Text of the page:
Matsuyama New Type of Newcomer
Newcomer Maintaining Low Average on Larger Tour
It used to be that we could look at a newcomer to the western tours askance – very askance. So what if he won twenty tournaments on the African, Eastern European or Asian tours? That’s just not the same level of competition that he will face when he takes on the PGA or European Tours. Perhaps there is some truth to that, but lately, one might wonder if it’s changing, at least if one looks at the larger statistics of Hideki Matsuyama, the new phenomenon out of Japan.
We are more accustomed to the female golfers coming out of Japan, and although we’ve seen various men come to play in years gone by, this one is a little bit more special. Perhaps he’s just that good, or perhaps the Asian tours are gaining in quality as the game grows in the East. Matsuyama is of a newer generation, and that is usually a step forward for countries just taking to the game. Born in 1992, he was the Asian Amateur Champion by the age of 18. His various wins in Asia gained him an amateur spot in the 2011 Masters, where he became the only amateur to make the cut, and won the Silver Cup for low amateur score. For his countryman, it is of importance that he is the first Japanese golfer to have done so, on all counts.
At the World University Games, Matsuyama won the Gold Medal, a sign that a new tide of young golfers coming out of Japan have upped the ante considerably. Before long, he had won the #1 spot on the World Amateur Rankings, and appeared set for the beginning of a worldwide pro career. But then, there’s that thing about taking on the greatest of the West and Europe when you’ve just come out of a smaller pond back home. So, how big is the fish, and is the pond still small?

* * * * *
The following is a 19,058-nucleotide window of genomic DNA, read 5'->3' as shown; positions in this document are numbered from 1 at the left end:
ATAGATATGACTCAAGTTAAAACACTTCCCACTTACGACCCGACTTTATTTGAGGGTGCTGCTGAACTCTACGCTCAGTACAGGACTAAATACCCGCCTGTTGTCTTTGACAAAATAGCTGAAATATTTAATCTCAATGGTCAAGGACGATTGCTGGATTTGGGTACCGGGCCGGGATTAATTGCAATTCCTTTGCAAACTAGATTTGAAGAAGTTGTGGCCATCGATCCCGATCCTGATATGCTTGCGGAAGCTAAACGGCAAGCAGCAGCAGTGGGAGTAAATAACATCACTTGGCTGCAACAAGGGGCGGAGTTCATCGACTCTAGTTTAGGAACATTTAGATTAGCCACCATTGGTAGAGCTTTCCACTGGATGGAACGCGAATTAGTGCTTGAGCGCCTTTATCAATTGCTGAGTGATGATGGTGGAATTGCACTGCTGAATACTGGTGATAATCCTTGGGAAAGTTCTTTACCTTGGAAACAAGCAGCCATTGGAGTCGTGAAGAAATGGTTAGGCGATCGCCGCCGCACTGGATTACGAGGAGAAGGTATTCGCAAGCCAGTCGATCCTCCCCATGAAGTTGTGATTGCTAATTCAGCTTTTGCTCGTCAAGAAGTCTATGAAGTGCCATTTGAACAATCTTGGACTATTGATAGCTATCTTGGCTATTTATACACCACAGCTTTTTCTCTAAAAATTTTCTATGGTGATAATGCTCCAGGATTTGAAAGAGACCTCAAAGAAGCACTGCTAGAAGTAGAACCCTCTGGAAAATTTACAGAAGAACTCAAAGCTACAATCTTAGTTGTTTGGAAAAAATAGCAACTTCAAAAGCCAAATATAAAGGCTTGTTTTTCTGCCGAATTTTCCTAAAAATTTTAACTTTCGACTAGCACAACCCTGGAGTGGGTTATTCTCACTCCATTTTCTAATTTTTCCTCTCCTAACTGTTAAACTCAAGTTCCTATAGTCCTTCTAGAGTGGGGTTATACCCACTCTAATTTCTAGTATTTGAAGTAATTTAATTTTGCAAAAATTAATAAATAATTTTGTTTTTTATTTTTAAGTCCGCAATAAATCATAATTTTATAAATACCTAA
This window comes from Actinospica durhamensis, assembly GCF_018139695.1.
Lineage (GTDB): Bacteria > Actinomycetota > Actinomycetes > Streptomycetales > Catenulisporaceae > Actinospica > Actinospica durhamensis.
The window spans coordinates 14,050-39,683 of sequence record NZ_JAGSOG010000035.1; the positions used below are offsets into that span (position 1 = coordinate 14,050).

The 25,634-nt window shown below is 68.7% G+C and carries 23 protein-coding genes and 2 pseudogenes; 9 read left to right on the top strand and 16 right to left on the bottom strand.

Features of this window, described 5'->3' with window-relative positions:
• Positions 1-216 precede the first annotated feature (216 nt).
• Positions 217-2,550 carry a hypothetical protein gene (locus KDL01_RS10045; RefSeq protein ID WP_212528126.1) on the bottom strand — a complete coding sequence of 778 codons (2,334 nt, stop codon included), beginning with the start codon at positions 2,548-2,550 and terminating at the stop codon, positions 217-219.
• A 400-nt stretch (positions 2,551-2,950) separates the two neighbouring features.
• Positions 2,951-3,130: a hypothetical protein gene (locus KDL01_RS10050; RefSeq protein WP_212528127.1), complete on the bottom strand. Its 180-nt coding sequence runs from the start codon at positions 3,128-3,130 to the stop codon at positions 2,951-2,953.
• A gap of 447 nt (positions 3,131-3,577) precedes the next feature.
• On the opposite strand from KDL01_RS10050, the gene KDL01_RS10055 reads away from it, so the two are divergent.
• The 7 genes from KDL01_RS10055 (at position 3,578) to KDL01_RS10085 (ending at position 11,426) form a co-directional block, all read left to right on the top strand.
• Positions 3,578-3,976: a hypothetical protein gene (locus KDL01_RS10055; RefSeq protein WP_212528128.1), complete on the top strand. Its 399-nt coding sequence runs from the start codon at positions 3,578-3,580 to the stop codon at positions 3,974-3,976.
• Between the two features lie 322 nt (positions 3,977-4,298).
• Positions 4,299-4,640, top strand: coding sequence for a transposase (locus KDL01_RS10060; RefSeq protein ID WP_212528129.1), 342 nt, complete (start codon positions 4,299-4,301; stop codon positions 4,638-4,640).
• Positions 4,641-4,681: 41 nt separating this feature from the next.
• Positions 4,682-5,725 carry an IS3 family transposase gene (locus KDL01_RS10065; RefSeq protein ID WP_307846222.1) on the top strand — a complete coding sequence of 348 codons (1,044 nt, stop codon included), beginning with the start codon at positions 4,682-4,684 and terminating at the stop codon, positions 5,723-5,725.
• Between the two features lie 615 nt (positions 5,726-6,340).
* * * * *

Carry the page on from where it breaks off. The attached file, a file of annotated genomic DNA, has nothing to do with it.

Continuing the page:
Such a question may not be answered easily or soon, but Matsuyama is certainly answering some questions about himself, and not necessarily through his leading performance at the Players Championship alone. Go ahead and look at all his wins with the typical “Yeah yeah, sure sure” that we use for newcomers who haven’t won our big tournaments yet. Matsuyama’s statistics of consistency, however, should give us pause. His top 10 finish in the U.S. Open got him into the top 50 pros in the world, and after he qualified for the PGA Tour in 2014, he put in six top twenty-fives in his first seven tournaments. But even that is not the most compelling figure. That comes down to a stretch of four days this year at Augusta, Georgia. The brand new Japanese golfer came in 5th, from out of the blue. That’s even more telling than his PGA win at Memorial in 1014, or his victory at Dunlop Phoenix. It’s that war of attrition that is called The Masters. It’s one of those places where you learn to become one.
The Players Championship is huge, and is thought of by some as the fifth major. The purse is enormous, ten million to be exact. Matsuyama is tied at 5 under with a few others such as Kevin Na, who he beat out in a playoff in one of his recent wins. He’s at the top in the Players because of his putting, not his ability to find a green, missing six or seven of them, but recovering brilliantly. Try to include him with the group of young stars, and he won’t have it, insisting that he isn’t on that level, but assuring us that he will work hard to reach it in the near future.
Hideki Matsuyama has already shown consistent excellence, important data for a long-term prognosis. So, has Japan sent us a future great one, or are they ready to turn a new level of golf on the world?